A brilliant move is the retorsio argumenti, or turning of the tables, by which your opponent's argument is turned against himself. He declares, for instance, "So-and-so is a child, you must make allowance for him". You retort, "Just because he is a child, I must correct him; otherwise he will persist in his bad habits".]]>
- This stratagem is related to the 4th strategem "Conceal Your Game".
Or you may put questions in an order different from that which the conclusion to be drawn from them requires, and transpose them, so as not to let him know at what you are aiming. He can then take no precautions. You may also use his answers for different or even opposite conclusions, according to their character. This is akin to the trick of masking your procedure.
- This stratagem relies on the "begging the question" or petitio principii fallacy.
Another plan is to beg the question in disguise by postulating what has to be proved, either under another name; for instance, "good repute" instead of "honour"; "virtue" instead of "virginity," etc.; or by using such convertible terms as "red-blooded animals" and "vertebrates"; or by making a general assumption covering the particular point in dispute: for instance, maintaining the uncertainty of medicine by postulating the uncertainty of all human knowledge. If, vice versâ two things follow one from the other, and one is to be proved, you may postulate the other. If a general proposition is to be proved, you may get your opponent to admit every one of the particulars. This is the converse of the second.
This stratagem relies on the logical rules of induction. An induction argument is hard to make and easy to destroy.
This is a case of the diversion by means of an instance to the contrary. With an induction (epagoge), a great number of particular instances are required in order to establish it as a universal proposition; but with the diversion (apagoge) a single instance, to which the proposition does not apply, is all that is necessary to overthrow it. This is a controversial method known as the instance - instantia, eustasis. For example, "all ruminants are horned" is a proposition which may be upset by the single instance of the camel. The instance is a case in which a universal truth is sought to be applied, and something is inserted in the fundamental definition of it which is not universally true, and by which it is upset. But there is room for mistake; and when this trick is employed by your opponent, you must observe (1) whether the example which he gives is really true; for there are problems of which the only true solution is that the case in point is not true - for example, many miracles, ghost stories, and so on: and (2) whether it really comes under the conception of the truth thus stated: for it may only appear to do so, and the matter is one to be settled by precise distinctions; and (3) whether it is really inconsistent with this conception; for this again may be only an apparent inconsistency.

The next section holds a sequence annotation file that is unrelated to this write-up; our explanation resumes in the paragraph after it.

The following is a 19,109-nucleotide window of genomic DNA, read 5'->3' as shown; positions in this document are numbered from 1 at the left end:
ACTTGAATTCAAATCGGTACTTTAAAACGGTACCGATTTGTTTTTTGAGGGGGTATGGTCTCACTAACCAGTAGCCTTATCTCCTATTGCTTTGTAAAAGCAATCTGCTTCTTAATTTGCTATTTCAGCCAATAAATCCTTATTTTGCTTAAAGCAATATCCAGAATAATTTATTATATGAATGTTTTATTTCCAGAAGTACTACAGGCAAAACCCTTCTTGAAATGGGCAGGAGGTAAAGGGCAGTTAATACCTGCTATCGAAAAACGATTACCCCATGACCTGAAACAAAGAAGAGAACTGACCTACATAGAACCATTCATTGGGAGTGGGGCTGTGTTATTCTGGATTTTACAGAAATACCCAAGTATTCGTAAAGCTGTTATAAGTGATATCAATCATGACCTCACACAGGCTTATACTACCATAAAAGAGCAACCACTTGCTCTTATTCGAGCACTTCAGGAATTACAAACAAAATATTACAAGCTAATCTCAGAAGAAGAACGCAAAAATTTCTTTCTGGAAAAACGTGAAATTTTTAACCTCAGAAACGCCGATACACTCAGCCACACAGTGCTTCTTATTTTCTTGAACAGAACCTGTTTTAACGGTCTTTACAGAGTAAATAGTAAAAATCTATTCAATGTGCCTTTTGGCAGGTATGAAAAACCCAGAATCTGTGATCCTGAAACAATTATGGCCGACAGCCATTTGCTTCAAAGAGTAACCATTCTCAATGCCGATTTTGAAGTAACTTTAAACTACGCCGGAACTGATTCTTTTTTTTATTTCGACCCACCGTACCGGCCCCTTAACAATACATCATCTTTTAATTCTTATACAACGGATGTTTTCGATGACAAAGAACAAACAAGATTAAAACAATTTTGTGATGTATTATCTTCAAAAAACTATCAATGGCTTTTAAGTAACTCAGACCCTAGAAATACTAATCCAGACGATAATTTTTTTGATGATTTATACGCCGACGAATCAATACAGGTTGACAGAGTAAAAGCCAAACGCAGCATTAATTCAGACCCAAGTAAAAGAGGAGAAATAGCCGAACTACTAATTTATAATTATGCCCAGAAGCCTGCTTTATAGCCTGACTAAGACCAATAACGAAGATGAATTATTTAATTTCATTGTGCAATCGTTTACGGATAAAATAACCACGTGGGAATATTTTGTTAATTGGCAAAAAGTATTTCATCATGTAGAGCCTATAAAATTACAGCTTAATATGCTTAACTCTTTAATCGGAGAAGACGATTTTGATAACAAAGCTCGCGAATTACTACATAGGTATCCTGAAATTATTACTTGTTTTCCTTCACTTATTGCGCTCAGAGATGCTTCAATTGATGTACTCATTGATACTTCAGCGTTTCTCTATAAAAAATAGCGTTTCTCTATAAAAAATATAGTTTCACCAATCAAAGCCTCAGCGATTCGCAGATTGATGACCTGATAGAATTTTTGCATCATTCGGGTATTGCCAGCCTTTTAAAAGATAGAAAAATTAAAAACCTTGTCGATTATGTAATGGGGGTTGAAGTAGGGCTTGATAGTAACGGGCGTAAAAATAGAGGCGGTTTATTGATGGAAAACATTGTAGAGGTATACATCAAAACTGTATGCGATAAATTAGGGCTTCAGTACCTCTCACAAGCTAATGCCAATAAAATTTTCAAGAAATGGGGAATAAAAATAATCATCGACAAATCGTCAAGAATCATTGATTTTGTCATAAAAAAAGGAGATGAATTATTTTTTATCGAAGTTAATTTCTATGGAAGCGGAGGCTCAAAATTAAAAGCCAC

The extension stratagem relies on the caricature fallacy who has this form.
The Extension. - This consists in carrying your opponent's proposition beyond its natural limits; in giving it as general a signification and as wide a sense as possible, so as to exaggerate it; and, on the other hand, in giving your own proposition as restricted a sense and as narrow limits as you can, because the more general a statement becomes, the more numerous are the objections to which it is open. The defence consists in an accurate statement of the point or essential question at issue.The Extension. - This consists in carrying your opponent's proposition beyond its natural limits; in giving it as general a signification and as wide a sense as possible, so as to exaggerate it; and, on the other hand, in giving your own proposition as restricted a sense and as narrow limits as you can, because the more general a statement becomes, the more numerous are the objections to which it is open. The defence consists in an accurate statement of the point or essential question at issue.